No. 217.
Mr. Foster to Mr. Fish.

No. 416.]

Sir: On the 28th of last month the government troops under the command of General Alatorre attacked the combined forces of the revolutionists [Page 404] of Puebla and Oaxaca at Epatlan, in the former State, and after a severe contest drove them from the field; but the loss of General Alatorre’s command was large, and his force was too insufficient to follow up with much effect the advantage gained. The revolutionists withdrew in good order. No important military events have occurred since that date; but in most of the minor engagements in different parts of the country the government has had the advantage. The revolutionists have assembled in considerable force in the States of Hidalgo and Tlaxcala, but have avoided all contests with the government troops, and at the latest advices are reported to have again scattered into small bands, it is supposed for the purpose of preventing the presidential elections in as many districts as possible.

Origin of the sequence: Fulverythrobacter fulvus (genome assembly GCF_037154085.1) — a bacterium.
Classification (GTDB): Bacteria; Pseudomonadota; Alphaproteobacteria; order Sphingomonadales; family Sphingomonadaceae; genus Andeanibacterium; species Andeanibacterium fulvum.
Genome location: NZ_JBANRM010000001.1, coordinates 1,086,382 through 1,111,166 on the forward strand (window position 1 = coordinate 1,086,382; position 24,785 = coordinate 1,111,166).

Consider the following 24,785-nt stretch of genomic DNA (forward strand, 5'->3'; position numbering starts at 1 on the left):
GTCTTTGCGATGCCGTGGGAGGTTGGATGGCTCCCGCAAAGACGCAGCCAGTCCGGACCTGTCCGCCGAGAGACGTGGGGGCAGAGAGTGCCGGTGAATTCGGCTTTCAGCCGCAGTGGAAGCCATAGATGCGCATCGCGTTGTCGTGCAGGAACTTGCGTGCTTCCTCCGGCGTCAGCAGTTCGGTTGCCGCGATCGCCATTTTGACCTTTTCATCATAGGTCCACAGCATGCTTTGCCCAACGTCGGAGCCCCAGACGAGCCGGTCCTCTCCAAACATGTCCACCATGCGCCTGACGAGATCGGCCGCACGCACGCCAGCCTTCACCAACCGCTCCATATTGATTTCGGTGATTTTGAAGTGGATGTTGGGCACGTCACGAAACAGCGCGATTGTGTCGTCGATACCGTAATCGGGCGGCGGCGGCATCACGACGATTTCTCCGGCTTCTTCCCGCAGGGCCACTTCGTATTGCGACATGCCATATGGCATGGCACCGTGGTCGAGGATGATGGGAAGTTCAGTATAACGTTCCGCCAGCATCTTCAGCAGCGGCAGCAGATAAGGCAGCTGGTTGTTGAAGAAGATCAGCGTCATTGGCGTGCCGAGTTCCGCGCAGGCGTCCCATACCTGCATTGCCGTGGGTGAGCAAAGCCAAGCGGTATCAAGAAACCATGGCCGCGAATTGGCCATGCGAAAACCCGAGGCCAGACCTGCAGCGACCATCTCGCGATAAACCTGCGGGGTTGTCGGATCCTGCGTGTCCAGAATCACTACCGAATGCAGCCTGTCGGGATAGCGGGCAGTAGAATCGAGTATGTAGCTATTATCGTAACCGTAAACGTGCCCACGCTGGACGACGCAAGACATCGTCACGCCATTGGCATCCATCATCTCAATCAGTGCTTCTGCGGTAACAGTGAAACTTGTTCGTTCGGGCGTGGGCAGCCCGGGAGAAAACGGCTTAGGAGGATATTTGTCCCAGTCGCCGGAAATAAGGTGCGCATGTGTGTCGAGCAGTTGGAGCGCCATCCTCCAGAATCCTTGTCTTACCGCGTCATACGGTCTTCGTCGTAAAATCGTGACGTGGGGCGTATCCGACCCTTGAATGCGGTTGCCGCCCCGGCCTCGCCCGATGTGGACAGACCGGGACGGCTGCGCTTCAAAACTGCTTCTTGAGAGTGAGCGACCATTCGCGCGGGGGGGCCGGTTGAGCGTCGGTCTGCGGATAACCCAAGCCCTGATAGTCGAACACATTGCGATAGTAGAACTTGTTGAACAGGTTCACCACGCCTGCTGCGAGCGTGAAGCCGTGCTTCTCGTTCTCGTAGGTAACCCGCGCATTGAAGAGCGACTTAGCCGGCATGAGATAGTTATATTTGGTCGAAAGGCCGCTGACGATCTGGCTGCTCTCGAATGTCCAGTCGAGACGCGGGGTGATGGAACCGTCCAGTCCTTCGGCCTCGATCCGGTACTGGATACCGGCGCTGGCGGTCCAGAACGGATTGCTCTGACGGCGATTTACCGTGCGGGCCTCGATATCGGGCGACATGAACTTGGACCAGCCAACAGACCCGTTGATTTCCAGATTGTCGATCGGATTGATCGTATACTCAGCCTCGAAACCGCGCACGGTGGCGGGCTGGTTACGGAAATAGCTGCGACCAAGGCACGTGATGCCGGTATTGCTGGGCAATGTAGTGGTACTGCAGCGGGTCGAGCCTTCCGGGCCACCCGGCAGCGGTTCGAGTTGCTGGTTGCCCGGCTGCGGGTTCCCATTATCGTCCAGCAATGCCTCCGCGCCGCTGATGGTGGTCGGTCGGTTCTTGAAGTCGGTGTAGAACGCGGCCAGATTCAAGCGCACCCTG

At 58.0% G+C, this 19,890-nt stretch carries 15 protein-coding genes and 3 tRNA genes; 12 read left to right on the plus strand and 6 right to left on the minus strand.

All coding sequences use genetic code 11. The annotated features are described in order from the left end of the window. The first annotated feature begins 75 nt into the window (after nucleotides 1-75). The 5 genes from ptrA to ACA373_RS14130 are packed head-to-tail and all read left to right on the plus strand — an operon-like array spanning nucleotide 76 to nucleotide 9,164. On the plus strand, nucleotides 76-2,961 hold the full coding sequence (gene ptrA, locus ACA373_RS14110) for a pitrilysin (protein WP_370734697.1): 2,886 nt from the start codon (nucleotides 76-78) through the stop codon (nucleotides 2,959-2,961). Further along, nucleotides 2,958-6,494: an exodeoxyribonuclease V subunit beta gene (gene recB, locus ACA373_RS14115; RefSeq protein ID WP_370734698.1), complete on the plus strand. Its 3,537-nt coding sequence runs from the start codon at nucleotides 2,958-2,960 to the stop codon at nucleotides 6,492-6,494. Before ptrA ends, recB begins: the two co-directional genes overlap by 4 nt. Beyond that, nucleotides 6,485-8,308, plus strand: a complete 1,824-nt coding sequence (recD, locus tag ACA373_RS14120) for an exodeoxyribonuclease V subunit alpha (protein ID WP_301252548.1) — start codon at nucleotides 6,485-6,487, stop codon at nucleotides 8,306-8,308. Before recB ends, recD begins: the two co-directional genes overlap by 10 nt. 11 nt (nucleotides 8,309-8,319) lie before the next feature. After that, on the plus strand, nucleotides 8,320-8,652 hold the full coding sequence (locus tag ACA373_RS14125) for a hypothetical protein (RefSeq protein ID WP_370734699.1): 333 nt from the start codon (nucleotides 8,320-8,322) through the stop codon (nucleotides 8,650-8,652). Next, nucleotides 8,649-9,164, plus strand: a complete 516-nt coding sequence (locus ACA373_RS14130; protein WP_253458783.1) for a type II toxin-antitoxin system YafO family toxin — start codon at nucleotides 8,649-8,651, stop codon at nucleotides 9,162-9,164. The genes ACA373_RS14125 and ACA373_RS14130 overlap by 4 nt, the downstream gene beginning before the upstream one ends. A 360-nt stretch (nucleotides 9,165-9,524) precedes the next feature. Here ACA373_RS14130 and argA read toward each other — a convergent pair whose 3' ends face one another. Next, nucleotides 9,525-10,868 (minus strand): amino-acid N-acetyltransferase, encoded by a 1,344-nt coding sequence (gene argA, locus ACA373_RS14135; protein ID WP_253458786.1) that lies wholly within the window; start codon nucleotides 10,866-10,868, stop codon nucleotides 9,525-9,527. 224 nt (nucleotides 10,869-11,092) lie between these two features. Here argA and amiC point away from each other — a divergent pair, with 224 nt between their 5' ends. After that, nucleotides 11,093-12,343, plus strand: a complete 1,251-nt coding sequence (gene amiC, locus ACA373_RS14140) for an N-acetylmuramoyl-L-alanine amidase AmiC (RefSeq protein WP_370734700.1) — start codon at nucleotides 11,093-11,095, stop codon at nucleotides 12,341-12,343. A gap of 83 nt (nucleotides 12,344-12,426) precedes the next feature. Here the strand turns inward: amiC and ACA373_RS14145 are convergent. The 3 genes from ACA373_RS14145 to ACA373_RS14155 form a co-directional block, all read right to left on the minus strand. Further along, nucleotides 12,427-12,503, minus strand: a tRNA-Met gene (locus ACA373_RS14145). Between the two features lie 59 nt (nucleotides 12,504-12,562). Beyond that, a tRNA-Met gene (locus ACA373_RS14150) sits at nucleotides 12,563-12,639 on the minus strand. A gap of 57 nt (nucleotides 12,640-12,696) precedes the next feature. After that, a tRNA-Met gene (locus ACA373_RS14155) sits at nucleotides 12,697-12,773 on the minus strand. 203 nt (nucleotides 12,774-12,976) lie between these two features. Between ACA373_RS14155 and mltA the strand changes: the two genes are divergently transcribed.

This election occurs in the primary order on next Sunday, the 25th instant, when the electors are chosen; and these electors meet in their respective election districts on the second Sunday in July, the 9th proximo, to vote for President and certain other national officers. The revolutionists and the other opponents of the administration of Mr. Lerdo claim that no legitimate and impartial election can be held, owing to the disturbed condition of the country. The constitution requires the action of a majority of the electoral districts to constitute a valid election, and it is asserted that this cannot be had. It is insisted that a large part of the country is in the hands of the revolutionists, and that under their armed control no election can be held; and that in the States which have been declared under martial law by the President, under existing circumstances, there can be no free and legal election. It is admitted that the past practice under the constitution of 1857 has been to hold elections in States under martial law, as in the elections of 1857,1861,1867, and 1871; but it is insisted that the present condition of the States is anomalous; that in previous elections the States had been in rebellion by the act of the constitutional and regular authorities, the governors and other officers, or by a usurpation, as that of Miramon or Maximilian, in which cases it was necessary to govern the States by military authority until the civil authorities might be legally provided to exercise their constitutional functions; but that at the present time not a single governor has gone into rebellion; and that the President has taken advantage of disorders more or less unimportant to declare martial law, and to displace the governors by military commanders; and that elections in such States will be a mere registering of the will of the President through armed force, and a mockery of free election.